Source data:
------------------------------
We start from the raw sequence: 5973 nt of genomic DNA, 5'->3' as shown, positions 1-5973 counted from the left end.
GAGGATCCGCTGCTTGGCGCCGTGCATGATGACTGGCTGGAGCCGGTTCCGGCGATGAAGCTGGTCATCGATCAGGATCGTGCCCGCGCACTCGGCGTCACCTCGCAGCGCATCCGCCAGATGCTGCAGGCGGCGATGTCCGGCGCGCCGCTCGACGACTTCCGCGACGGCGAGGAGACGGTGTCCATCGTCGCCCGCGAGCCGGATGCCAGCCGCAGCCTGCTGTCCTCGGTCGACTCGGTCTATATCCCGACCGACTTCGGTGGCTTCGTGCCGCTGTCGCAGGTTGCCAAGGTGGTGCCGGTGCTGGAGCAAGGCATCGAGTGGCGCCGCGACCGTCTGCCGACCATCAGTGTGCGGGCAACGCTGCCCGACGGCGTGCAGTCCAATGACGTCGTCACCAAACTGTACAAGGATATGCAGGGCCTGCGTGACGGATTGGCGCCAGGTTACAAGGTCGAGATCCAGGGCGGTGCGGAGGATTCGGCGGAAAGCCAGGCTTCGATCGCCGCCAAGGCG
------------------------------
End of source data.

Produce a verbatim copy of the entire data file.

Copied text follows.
We start from the raw sequence: 5973 nt of genomic DNA, 5'->3' as shown, positions 1-5973 counted from the left end.
GAGGATCCGCTGCTTGGCGCCGTGCATGATGACTGGCTGGAGCCGGTTCCGGCGATGAAGCTGGTCATCGATCAGGATCGTGCCCGCGCACTCGGCGTCACCTCGCAGCGCATCCGCCAGATGCTGCAGGCGGCGATGTCCGGCGCGCCGCTCGACGACTTCCGCGACGGCGAGGAGACGGTGTCCATCGTCGCCCGCGAGCCGGATGCCAGCCGCAGCCTGCTGTCCTCGGTCGACTCGGTCTATATCCCGACCGACTTCGGTGGCTTCGTGCCGCTGTCGCAGGTTGCCAAGGTGGTGCCGGTGCTGGAGCAAGGCATCGAGTGGCGCCGCGACCGTCTGCCGACCATCAGTGTGCGGGCAACGCTGCCCGACGGCGTGCAGTCCAATGACGTCGTCACCAAACTGTACAAGGATATGCAGGGCCTGCGTGACGGATTGGCGCCAGGTTACAAGGTCGAGATCCAGGGCGGTGCGGAGGATTCGGCGGAAAGCCAGGCTTCGATCGCCGCCAAGGCG